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By Donna Westfall – January 25, 2020

When my mother was a little girl, she and her seven brothers and sisters would go into the strawberry fields and pick strawberries to earn a few cents a day.

When I was a little girl about five years old, our landlady would plant veggies in the backyard and I’d follow her around like a puppy dog.  Finally, after nagging her sufficiently, she taught me some basics of growing food and I was hooked.

In the intervening years, I’ve been a member of lots of gardening clubs, on the Board of Farmer’s Markets and got my Master Gardener’s designation.  Growing fruits, vegetables, flowers and succulents has mostly been for pleasure, for eating and sometimes for profit.

On January 22nd, the first meeting of the year of Roots & Shoots Garden Club took place at Beverly Overstreet’s home.  But before we get into the nuts and bolts of the meeting, let’s backtrack and explain how these meetings take place.

President, Mary Anne Buckles sends out notifications through email or snail mail.  This describes who’s in charge, when the meeting takes place, where the meeting takes place and what we are doing.

In this case, Beverly and Mary Anne were in charge.  The meeting starts at 11 am and usually runs until 1 pm.  Directions are given to the address and the theme was Pruning Fruit Trees! By the way, we meet rain, shine, wind, hail…..

Part of this month’s newletter was letting us know that two members passed away.  Norberto Elicker and Holly Gensaw, may they rest in peace.

Also included was a diagram of planting companion crops because, “Did you know that tomatoes hate cucumbers?”

Twenty people showed up and made themselves comfortable in Bev’s family room where Grant Eberly set up a screen and computer to walk us through info on pruning fruit trees along with some helpful advice like spraying sulphur in the winter to combat leaf curl. Usually, we eat before the program, but decided to eat later. While the lecturing and question and answers were taking place along with a lot of laughter and comraderie, Mary Nord mentioned that they have an orchard that is 98 years old. Plus, every year they hold an event to make apple cider.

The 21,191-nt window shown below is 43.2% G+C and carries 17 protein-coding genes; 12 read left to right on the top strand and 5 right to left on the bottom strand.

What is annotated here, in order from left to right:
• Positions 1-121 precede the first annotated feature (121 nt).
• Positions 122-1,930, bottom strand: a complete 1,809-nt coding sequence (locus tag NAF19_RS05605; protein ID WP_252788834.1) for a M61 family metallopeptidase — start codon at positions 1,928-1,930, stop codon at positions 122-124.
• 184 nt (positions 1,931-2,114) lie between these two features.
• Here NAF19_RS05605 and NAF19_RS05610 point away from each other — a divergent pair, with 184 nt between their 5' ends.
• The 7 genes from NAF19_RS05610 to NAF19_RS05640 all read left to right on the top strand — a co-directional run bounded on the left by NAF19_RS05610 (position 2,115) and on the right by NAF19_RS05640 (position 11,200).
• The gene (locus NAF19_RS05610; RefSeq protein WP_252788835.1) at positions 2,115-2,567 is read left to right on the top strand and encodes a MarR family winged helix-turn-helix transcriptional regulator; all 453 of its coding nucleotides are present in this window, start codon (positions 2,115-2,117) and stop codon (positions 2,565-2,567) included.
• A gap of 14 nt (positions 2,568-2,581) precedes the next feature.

Some useful info about pruning:

Plum Trees – can be pruned back severly.

Most stone fruits (nectarines, peaches, plums, almonds, apricots and cherries) – like to be pruned in a vase shape.  But cherry trees, which I thought were to be pruned in the winter time, are best pruned in the early spring, April, May, or June.

Apples and Pear trees can be damaged if their spurs are pruned off. What’s a spur?  It’s a thick, thorn-like growth and this is where the fruit develops. 

After the lecture, it was time for lunch. This meeting, it was more like a pot luck. We had our choice of five soups, sandwiches and desserts.  I just passed on the soups/sandwiches and went straight for the desserts:  cheese cake, tapioca pudding with red raspberries, chocolate balls, cookies and more.  Then backtracked and sampled the soups and sandwiches.  All delicious!

After lunch, most everyone accompanied Grant outside where he demonstrated how to prune on 1/2 dozen different fruit trees. 

A calendar of upcoming meetings for February through October was handed out.  They included:

February – Working fort he Del Norte Fair & Fair Projects

March – Growing Palms in Del Norte

April – Seed, Seedling and Plant Exchange

May – Update on Growing Beautiful Iris

June – Attracting Bees to our Gardens & Cultivating Bees at our homes

July – Garden Tour In and Around  Town 

August – Del Norte  Fair & Project Presentations

September – Annual Picnic inviting  Brookings/Harbor and the other garden clubs in Crescent City

October – Invasive Species and  what Gardeners Can Do to Help

Usually there are a few field trips throughout the year.  This year there may be a trip to Bandon, Oregon in May.  A trip to McKinleyville to Millers Garden Center in June and Habitat For Humanity Garden Tour in July.

Interested:  Feel free to join.  All meetings are open to the public and free.



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